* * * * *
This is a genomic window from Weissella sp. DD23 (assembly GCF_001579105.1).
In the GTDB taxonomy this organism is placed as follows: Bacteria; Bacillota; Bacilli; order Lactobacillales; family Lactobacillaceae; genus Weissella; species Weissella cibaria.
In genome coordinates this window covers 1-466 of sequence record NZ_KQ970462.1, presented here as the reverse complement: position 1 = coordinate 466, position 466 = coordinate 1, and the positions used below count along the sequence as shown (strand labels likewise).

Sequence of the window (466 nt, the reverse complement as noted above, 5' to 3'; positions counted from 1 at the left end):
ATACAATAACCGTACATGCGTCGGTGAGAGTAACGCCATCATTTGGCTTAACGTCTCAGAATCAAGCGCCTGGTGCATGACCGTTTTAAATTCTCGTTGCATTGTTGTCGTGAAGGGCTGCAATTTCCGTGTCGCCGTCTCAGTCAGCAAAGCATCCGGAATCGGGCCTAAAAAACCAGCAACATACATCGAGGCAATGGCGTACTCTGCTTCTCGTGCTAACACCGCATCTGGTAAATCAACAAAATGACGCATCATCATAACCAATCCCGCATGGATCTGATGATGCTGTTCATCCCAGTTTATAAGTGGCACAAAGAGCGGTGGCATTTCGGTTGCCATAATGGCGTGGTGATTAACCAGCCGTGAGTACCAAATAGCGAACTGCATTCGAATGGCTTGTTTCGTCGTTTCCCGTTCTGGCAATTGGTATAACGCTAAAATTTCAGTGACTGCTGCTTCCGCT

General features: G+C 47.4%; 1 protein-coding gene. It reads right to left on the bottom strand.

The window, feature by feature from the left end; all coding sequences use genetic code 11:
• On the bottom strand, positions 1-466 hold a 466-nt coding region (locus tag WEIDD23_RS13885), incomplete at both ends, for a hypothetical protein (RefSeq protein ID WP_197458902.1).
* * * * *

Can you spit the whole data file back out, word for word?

This is a genomic window from Weissella sp. DD23 (assembly GCF_001579105.1).
In the GTDB taxonomy this organism is placed as follows: Bacteria; Bacillota; Bacilli; order Lactobacillales; family Lactobacillaceae; genus Weissella; species Weissella cibaria.
In genome coordinates this window covers 1-466 of sequence record NZ_KQ970462.1, presented here as the reverse complement: position 1 = coordinate 466, position 466 = coordinate 1, and the positions used below count along the sequence as shown (strand labels likewise).

Sequence of the window (466 nt, the reverse complement as noted above, 5' to 3'; positions counted from 1 at the left end):
ATACAATAACCGTACATGCGTCGGTGAGAGTAACGCCATCATTTGGCTTAACGTCTCAGAATCAAGCGCCTGGTGCATGACCGTTTTAAATTCTCGTTGCATTGTTGTCGTGAAGGGCTGCAATTTCCGTGTCGCCGTCTCAGTCAGCAAAGCATCCGGAATCGGGCCTAAAAAACCAGCAACATACATCGAGGCAATGGCGTACTCTGCTTCTCGTGCTAACACCGCATCTGGTAAATCAACAAAATGACGCATCATCATAACCAATCCCGCATGGATCTGATGATGCTGTTCATCCCAGTTTATAAGTGGCACAAAGAGCGGTGGCATTTCGGTTGCCATAATGGCGTGGTGATTAACCAGCCGTGAGTACCAAATAGCGAACTGCATTCGAATGGCTTGTTTCGTCGTTTCCCGTTCTGGCAATTGGTATAACGCTAAAATTTCAGTGACTGCTGCTTCCGCT

General features: G+C 47.4%; 1 protein-coding gene. It reads right to left on the bottom strand.

The window, feature by feature from the left end; all coding sequences use genetic code 11:
• On the bottom strand, positions 1-466 hold a 466-nt coding region (locus tag WEIDD23_RS13885), incomplete at both ends, for a hypothetical protein (RefSeq protein ID WP_197458902.1).